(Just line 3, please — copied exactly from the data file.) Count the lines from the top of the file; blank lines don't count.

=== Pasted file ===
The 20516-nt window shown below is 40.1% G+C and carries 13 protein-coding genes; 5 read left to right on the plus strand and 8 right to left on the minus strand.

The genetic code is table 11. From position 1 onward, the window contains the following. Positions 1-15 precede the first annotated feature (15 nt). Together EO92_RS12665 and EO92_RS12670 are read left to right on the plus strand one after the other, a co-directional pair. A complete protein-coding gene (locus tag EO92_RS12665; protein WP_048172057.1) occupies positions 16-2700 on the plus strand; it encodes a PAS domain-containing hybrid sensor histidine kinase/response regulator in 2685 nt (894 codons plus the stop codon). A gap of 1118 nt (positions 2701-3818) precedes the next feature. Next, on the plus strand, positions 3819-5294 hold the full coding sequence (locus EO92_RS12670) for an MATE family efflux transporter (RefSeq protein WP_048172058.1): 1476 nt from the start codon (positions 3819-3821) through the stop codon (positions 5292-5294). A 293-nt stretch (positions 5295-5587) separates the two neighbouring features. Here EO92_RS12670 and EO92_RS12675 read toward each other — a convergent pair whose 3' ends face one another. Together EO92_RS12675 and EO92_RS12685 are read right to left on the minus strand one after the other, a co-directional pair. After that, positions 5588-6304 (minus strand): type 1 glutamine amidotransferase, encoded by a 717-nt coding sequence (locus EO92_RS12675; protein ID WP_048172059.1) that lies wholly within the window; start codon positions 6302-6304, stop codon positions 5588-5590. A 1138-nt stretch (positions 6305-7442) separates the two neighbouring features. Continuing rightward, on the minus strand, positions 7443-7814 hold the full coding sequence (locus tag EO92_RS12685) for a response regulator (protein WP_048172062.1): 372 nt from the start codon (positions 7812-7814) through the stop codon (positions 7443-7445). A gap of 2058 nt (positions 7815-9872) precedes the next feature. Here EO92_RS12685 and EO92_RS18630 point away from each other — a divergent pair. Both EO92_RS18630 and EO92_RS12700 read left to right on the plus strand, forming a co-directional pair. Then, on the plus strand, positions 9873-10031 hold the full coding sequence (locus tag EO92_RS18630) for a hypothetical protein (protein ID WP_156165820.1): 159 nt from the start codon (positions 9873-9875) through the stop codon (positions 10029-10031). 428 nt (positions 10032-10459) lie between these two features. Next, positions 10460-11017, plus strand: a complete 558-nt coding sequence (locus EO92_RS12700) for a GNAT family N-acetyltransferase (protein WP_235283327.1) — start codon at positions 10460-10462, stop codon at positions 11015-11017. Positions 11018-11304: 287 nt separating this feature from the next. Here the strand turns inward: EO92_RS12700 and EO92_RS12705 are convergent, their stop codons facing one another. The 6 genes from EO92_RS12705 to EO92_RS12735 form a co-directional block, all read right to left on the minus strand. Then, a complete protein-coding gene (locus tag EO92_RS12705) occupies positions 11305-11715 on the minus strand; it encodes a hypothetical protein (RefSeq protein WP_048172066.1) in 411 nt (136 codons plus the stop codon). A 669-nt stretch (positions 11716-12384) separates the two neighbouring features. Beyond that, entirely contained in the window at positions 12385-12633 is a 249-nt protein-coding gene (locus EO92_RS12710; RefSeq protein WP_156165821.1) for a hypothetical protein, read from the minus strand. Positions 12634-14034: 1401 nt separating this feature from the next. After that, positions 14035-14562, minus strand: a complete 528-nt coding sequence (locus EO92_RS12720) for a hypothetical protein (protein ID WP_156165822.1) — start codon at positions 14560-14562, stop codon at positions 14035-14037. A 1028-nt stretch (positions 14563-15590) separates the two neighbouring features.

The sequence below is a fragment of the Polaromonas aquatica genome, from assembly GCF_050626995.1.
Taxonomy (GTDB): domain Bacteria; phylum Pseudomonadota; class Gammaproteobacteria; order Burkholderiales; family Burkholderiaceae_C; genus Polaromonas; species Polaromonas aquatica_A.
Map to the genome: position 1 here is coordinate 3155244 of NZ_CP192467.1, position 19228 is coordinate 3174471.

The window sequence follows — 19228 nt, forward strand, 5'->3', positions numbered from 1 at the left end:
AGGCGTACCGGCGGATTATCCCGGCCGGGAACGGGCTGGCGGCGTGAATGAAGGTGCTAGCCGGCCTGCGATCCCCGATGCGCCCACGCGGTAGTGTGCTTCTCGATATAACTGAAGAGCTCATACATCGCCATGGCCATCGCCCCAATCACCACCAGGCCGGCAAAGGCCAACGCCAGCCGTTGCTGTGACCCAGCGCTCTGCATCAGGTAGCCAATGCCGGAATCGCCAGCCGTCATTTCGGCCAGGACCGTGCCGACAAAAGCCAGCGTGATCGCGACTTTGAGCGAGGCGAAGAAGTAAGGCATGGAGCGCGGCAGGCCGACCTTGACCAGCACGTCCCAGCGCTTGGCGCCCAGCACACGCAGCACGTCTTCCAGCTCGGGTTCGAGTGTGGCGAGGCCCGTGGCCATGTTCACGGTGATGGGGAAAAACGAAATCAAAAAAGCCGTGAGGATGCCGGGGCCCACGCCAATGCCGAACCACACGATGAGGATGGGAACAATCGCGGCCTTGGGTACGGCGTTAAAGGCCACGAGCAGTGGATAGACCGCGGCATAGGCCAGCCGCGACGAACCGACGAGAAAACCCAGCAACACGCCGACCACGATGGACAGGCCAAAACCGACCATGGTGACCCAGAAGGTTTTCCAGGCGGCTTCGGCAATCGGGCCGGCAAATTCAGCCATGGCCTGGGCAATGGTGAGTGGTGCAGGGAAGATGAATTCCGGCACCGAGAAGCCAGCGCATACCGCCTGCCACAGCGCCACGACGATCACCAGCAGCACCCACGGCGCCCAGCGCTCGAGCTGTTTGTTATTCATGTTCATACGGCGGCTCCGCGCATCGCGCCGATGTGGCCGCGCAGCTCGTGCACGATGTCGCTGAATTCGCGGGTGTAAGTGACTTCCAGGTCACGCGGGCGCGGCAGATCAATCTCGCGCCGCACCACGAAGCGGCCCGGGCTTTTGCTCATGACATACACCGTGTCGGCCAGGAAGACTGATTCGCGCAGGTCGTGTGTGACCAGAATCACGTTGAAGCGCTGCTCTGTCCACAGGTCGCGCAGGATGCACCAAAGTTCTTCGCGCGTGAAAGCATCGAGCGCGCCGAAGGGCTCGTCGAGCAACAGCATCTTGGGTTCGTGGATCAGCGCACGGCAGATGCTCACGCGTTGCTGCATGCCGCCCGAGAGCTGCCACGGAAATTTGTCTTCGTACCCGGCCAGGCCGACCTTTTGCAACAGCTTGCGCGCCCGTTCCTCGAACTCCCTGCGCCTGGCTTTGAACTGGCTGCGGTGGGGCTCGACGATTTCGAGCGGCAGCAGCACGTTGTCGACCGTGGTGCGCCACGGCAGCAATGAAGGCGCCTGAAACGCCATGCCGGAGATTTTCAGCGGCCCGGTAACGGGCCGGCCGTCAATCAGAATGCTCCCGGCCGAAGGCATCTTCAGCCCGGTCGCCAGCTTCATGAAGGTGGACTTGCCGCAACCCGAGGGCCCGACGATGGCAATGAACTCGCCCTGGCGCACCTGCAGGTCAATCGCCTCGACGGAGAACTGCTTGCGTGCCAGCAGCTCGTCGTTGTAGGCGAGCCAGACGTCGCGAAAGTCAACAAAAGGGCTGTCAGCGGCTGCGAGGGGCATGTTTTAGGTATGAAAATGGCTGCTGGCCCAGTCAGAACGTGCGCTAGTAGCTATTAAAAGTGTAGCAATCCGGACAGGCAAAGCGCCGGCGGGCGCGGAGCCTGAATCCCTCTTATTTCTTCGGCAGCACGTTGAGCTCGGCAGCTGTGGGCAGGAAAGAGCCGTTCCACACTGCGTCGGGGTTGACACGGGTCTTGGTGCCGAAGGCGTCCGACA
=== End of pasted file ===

The sequence below is a fragment of the Polaromonas aquatica genome, from assembly GCF_050626995.1.